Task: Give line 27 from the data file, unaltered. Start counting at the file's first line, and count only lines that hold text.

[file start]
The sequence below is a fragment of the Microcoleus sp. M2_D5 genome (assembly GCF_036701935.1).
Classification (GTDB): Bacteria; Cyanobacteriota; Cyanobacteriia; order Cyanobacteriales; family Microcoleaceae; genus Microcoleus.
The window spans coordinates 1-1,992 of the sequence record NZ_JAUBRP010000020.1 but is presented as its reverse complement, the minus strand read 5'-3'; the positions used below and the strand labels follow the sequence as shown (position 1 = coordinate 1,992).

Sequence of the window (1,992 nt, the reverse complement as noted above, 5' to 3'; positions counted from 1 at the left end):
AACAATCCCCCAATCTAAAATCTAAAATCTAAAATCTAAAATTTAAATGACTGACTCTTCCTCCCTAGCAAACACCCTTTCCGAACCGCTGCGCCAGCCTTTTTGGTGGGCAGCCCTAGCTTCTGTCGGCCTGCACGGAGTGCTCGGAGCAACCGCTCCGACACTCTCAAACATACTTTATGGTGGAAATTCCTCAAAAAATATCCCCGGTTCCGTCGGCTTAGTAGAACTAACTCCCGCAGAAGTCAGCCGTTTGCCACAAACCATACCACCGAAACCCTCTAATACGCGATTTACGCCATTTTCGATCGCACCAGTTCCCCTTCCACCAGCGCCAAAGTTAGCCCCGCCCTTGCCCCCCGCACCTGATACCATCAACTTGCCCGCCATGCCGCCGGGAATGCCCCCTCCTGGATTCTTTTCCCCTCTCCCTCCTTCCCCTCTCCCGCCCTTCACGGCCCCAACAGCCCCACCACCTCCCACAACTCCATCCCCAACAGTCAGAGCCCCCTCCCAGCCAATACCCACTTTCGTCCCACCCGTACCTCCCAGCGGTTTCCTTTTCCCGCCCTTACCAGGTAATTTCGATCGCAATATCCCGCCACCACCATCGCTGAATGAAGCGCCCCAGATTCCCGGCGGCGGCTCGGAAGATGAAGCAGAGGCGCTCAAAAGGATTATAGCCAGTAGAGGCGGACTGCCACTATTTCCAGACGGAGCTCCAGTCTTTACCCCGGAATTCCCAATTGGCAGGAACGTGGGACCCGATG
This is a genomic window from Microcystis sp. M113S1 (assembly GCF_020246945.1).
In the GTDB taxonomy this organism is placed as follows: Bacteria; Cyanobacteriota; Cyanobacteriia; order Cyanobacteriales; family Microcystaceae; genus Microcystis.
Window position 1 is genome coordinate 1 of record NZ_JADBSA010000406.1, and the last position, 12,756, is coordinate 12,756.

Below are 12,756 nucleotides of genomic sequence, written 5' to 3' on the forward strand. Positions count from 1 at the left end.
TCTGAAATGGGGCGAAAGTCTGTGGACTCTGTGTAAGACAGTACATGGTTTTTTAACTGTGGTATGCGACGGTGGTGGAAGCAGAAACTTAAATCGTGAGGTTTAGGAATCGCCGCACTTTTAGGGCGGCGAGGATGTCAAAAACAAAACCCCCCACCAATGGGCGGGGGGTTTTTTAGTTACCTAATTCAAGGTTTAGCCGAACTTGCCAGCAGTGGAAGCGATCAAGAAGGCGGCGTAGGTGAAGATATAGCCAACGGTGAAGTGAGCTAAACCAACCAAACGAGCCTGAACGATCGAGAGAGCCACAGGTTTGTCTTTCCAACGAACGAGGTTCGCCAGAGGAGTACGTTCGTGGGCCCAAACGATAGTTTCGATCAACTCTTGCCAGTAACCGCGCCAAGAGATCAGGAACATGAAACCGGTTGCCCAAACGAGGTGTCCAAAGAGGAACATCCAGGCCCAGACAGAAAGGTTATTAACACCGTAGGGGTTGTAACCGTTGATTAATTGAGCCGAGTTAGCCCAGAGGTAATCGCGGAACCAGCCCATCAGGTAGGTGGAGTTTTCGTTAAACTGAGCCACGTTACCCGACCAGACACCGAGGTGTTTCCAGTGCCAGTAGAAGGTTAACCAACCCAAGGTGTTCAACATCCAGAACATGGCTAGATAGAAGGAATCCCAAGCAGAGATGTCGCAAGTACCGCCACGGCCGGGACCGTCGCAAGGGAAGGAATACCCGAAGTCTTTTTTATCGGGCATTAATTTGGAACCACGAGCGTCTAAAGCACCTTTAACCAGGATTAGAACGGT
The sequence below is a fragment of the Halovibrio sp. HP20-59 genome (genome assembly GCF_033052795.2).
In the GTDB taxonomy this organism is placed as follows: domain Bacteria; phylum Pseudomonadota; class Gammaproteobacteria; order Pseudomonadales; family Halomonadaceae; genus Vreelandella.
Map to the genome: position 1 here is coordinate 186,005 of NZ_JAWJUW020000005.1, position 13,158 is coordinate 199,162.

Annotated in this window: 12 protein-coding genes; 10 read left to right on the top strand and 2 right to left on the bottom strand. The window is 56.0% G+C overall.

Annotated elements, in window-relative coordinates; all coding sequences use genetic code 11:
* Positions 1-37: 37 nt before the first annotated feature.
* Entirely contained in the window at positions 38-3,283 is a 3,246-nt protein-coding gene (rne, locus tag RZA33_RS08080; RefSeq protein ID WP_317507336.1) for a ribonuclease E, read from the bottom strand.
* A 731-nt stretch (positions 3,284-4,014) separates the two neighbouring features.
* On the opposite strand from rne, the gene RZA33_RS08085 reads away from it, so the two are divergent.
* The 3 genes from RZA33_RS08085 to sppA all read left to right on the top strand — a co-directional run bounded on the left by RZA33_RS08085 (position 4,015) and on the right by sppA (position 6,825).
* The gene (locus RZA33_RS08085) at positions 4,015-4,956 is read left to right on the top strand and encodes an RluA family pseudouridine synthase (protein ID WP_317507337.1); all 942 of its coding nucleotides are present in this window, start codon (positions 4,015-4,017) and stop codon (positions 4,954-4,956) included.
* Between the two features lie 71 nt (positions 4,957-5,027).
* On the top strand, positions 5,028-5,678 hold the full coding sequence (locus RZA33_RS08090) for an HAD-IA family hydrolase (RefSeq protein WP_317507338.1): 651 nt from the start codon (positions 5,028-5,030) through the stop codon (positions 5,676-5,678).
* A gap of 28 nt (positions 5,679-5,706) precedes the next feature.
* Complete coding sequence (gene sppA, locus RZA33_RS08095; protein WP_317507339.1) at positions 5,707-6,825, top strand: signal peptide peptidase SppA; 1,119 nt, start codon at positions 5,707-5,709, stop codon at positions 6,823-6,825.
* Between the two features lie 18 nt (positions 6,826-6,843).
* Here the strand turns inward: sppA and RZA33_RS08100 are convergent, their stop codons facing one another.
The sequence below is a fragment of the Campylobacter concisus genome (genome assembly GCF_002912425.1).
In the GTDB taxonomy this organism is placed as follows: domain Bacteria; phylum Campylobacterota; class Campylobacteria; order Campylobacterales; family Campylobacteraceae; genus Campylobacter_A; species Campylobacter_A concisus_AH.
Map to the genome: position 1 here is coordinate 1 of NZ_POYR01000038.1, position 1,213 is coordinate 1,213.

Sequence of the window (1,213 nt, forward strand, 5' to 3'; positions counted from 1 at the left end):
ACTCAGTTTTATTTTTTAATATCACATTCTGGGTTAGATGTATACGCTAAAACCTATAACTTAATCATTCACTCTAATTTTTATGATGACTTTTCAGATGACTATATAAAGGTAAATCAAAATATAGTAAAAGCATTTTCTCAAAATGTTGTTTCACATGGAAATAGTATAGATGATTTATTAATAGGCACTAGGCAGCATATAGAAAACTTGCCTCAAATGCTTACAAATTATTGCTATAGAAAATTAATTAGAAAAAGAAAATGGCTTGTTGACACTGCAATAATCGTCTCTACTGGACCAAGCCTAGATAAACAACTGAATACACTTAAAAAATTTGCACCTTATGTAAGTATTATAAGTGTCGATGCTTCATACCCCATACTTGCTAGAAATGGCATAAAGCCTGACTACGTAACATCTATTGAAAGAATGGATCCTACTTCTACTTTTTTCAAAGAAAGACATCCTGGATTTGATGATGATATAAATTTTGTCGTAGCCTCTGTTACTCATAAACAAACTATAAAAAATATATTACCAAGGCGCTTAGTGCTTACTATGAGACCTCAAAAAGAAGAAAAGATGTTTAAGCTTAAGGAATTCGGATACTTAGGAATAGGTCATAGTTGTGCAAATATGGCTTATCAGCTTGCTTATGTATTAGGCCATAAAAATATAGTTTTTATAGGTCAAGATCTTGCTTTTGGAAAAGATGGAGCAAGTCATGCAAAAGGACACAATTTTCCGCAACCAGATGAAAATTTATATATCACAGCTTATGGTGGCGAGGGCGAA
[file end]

* Here the strand turns inward: sppA and RZA33_RS08100 are convergent, their stop codons facing one another.